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Step One: Determine your central claim

In philosophy, you will write a range of assignments, from short examinations of a single philosopher’s argument to longer papers where you develop an extended argument in defense of your central claim. When writing an argumentative paper, keep in mind that you are entering a discussion about a philosophical claim that has likely been going on for decades, if not centuries. Philosophical questions may have multiple defensible answers, and each answer will have stronger and weaker arguments in its defense. Your goal is to test the validity of the argument you are examining and to add your perspective to the discussion.
Your central claim may be:

  • A flaw or limitation in an original argument or in an assumption it is based on
  • A reason why the argument is original, illuminating, or otherwise effective
  • Clarification of a claim that is unclear or underdeveloped
  • A needed distinction in a term or a premise
  • A defense of one philosopher’s argument over another’s
  • A claim that canvasses an entire philosophical tradition
  • Your own original claim

Whatever your claim, make sure you can support it with evidence and that it is defensible within the length of the paper.

Step Two: Provide background – “They say”

Because you’re entering into an ongoing conversation, your readers need to know what others already have said. Even if your audience knows the conversation, your interpretation may be new. In this section, you provide the foundation to your argument. You set up your argument through the way you present the elements of the original argument to which you are responding. Include only what the reader needs to know in order to follow your argument, and avoid biography and history. If the original argument is long and complex, discuss only the premises that are necessary to your discussion.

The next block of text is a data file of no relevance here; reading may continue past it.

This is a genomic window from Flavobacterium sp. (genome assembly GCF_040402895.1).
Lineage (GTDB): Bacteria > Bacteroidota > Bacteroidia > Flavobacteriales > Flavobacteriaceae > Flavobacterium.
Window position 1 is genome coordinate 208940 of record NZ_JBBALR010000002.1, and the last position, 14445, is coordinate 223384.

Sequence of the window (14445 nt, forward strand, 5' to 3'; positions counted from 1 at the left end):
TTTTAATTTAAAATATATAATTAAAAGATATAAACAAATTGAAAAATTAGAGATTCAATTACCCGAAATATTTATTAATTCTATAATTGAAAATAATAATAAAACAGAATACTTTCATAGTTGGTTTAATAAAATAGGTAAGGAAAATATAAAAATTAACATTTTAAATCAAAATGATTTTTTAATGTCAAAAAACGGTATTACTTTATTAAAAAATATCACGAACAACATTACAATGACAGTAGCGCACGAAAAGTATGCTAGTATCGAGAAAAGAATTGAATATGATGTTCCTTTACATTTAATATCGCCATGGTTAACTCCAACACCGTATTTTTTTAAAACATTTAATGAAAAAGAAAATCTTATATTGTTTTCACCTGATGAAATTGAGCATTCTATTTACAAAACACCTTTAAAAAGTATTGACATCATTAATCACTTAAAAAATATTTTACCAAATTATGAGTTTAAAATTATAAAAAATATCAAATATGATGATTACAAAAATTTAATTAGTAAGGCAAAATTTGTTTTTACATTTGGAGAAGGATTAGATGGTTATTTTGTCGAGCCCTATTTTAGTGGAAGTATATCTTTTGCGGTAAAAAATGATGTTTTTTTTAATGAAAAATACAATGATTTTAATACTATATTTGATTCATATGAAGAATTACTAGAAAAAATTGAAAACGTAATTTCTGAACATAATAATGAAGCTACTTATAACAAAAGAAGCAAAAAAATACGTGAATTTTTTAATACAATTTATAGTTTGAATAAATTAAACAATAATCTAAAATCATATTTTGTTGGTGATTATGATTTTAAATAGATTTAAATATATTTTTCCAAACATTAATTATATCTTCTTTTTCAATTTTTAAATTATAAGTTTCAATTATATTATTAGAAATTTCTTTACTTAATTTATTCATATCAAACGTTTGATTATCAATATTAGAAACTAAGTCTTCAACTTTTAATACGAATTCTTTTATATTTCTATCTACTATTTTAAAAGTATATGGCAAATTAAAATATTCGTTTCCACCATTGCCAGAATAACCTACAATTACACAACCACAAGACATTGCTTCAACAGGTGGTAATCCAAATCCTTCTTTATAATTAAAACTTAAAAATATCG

Step Three: Defend your claim – “I say”

Now you add your response (your thesis) to the ongoing conversation. Your thesis is the position you are taking, with evidence to support its soundness. You want your reader to listen and respond to your claim, so be sure to explain its relevance in the ongoing discussion.  (Note that Steps Two and Three may have multiple parts and you may need to intermix the steps. Be sure to distinguish your ideas from the original ideas.)

Step Four: The counterarguments – “They say”

The next step is to imagine opponents’ responses to your argument. What might an intelligent person say in response?  What are your argument’s weaknesses and flaws? Be truthful; acknowledge your argument’s limitations. You might cite an existing critique.  Clarify with your professor how much time you should spend on addressing counterarguments. 

Step Five: Your defense – “I say”